Still Pursuing the Electric Car
A practical electric vehicle requires more than a hydrogen fuel cell.
The lead-acid-battery-powered, all-electric car of the late 20th century failed to attract consumers because of its high cost and limited range. In the future, the all-electric car may have a better chance of succeeding because of the Department of Energy's commitment to improving electrified vehicles. To enable more electric ground transportation, ORNL is developing improved materials for batteries and analyzing novel means such as hydrogen fuel cells to generate electricity on-board vehicles.
Tim Armstrong, manager of ORNL's Hydrogen, Fuel Cell and Infrastructure Program, says that the Laboratory is supporting DOE's hydrogen program primarily through research on hydrogen production, delivery, storage and fuel cells.
Hydrogen must be produced for storage on board the car and at service stations. ORNL characterizes and develops membranes for purifying hydrogen and separating it from hydrogen-containing gases.
Studies at ORNL's High Temperature Materials Laboratory are determining mechanical properties and durability of a palladium membrane being developed by Pall Corporation and partners. ORNL researchers are developing a next-generation, all-ceramic membrane based on molybdenum oxide for purifying hydrogen from coal gas and syngas, a mixture of hydrogen and carbon monoxide that can be made from biomass-derived gas.
In addressing the question of how to deliver hydrogen cost effectively to service stations, ORNL researchers are examining distributed hydrogen production hubs with 50-mile-long pipelines, like spokes of a wheel. Other approaches might be an all-hydrogen centralized pipeline network or the delivery of hydrogen through a centralized natural gas pipeline network.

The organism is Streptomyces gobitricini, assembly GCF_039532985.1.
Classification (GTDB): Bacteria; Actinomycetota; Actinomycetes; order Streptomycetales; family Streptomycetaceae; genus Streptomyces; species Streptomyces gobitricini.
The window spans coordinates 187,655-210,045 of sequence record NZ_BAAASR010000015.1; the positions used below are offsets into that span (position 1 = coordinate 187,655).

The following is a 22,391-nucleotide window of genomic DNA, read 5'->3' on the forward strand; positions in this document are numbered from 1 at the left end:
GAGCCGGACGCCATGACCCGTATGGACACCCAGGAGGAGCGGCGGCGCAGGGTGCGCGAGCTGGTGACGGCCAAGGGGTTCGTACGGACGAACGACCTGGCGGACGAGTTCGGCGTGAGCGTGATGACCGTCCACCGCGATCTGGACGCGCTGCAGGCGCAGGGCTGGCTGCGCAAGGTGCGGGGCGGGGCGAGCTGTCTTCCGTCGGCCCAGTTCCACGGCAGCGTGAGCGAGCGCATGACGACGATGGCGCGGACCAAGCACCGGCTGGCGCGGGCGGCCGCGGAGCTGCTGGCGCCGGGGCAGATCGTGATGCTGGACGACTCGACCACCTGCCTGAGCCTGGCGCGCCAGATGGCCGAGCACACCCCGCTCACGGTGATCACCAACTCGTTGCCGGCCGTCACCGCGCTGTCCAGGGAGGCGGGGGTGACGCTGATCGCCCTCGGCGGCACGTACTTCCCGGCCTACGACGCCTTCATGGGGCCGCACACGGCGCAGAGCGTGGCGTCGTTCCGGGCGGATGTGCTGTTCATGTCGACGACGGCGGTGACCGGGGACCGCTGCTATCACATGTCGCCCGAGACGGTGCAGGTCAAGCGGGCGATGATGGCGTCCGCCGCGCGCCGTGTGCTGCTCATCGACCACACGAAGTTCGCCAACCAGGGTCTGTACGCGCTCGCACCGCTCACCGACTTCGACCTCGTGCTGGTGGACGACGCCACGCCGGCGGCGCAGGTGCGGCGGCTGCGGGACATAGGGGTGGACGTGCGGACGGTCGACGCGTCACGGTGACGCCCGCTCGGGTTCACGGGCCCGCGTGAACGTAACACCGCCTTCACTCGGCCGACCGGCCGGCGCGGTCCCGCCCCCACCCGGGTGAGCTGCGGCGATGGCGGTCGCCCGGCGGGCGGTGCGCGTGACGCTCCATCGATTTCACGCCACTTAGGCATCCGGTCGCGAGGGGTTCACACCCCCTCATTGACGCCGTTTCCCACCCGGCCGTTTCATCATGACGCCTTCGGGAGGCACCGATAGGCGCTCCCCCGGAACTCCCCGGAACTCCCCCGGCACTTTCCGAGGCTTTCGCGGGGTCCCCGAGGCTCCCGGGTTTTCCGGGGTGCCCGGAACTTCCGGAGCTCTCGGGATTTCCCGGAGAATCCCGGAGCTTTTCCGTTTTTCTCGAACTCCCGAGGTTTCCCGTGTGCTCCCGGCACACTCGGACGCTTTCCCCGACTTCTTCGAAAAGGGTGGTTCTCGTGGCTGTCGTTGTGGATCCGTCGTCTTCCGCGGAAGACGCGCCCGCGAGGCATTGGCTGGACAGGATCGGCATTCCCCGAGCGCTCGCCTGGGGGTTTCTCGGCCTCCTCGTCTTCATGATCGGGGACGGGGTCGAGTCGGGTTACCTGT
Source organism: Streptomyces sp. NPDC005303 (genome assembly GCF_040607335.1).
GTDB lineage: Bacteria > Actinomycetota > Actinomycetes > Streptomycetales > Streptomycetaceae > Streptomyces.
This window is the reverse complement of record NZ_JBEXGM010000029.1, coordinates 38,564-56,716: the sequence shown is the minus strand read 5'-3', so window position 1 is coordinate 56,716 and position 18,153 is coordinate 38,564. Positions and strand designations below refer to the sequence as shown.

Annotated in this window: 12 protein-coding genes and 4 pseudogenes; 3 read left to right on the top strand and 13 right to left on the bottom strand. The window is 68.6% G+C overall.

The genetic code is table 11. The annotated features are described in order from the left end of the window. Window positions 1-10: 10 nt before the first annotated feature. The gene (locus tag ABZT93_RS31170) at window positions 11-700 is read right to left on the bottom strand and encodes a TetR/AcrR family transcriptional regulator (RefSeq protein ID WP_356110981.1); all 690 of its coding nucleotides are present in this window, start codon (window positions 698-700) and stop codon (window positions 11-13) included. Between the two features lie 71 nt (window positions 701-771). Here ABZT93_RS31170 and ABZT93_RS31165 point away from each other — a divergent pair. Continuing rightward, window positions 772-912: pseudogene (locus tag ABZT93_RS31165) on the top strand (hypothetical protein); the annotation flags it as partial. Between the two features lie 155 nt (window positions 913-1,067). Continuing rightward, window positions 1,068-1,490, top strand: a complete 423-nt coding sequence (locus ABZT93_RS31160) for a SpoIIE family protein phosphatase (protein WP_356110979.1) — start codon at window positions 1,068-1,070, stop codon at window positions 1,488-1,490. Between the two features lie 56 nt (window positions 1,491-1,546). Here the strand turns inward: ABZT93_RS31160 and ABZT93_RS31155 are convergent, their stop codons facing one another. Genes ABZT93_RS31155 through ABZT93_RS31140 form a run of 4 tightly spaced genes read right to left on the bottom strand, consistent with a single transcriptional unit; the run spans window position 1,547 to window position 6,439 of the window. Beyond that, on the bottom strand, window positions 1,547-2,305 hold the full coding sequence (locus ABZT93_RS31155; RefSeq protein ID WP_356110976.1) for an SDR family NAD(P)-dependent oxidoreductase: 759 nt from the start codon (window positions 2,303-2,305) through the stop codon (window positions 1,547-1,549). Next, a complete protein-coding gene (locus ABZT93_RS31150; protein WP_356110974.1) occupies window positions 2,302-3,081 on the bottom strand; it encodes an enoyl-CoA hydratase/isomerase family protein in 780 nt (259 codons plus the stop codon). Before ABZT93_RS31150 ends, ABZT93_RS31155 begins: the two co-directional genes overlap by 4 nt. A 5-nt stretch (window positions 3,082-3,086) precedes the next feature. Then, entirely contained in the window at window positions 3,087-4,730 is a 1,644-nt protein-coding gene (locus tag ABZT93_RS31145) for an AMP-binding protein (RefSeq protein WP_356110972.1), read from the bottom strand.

ORNL is working with several universities on coating metallic pipelines to make the alloys withstand hydrogeninduced embrittlement. Various alloys are being studied to determine which are least likely to leak significant amounts of hydrogen and become brittle under pressures of approximately 1,500 pounds per square inch.
"Laying pipelines of different ironbased alloys costs $1 million a mile," says Armstrong. "One significant cost is welding. Every weld point changes the microstructure, making hydrogen leakage more likely." ORNL researchers led by Zhili Feng are examining friction stir welding as an economic alternative to in-field welding of metallic pipelines.
ORNL researchers also are developing a "smart," fiber-reinforced, polymer pipe composed of a high-density polymer core with a polymer liner and glassfiber wrap for improved strength to slow down diffusion of hydrogen from the gas stream. "To make the pipeline smart, fiber-optic sensors would be woven in the wrap to warn of potential leaks and failure points," Armstrong says. "Current polymer technology allows the manufacture of mile-long polymer pipelines for the oil industry, reducing the number of connections and potential leaks. Using mobile factories we estimate the cost of laying pipeline would be cut 50%, to half a million dollars a mile."
One ORNL-generated model suggests that the transition to hydrogen pipelines may be accommodated by tanker trucks that carry liquefied hydrogen to storage tanks at service stations where fuel-cell car tanks would be filled with high-pressure hydrogen gas. The technology for making hydrogen transportable by truck may come from a novel hydrogen liquefaction technique developed by Allen Crabtree at ORNL's Spallation Neutron Source. One ORNL team is examining metal hydrides, carbon nanohorns containing palladium, and activated carbon for adsorbing and storing hydrogen in tanks at the filling station and on board the fuel-cell car. Another team seeks to lower the cost of producing high-strength, aerospace-grade carbon fibers for building hydrogen tanks.
Armstrong says researchers are conducting groundbreaking transmission electron microscope studies of microstructure changes to determine failure mechanisms in fuel-cell materials. Working with major fuel-cell companies in the United States and Japan, Karren More has identified different degradation mechanisms in fuel cells and assisted companies in improving their use of platinum catalysts. With the SpaciMS mass spectrometer adapted by Bill Partridge to study real-time gas distributions in fuel cells, ORNL is well positioned to help partners improve or develop fuel-cell materials and models to get the electric car out of the laboratory and on the road.—Carolyn Krause
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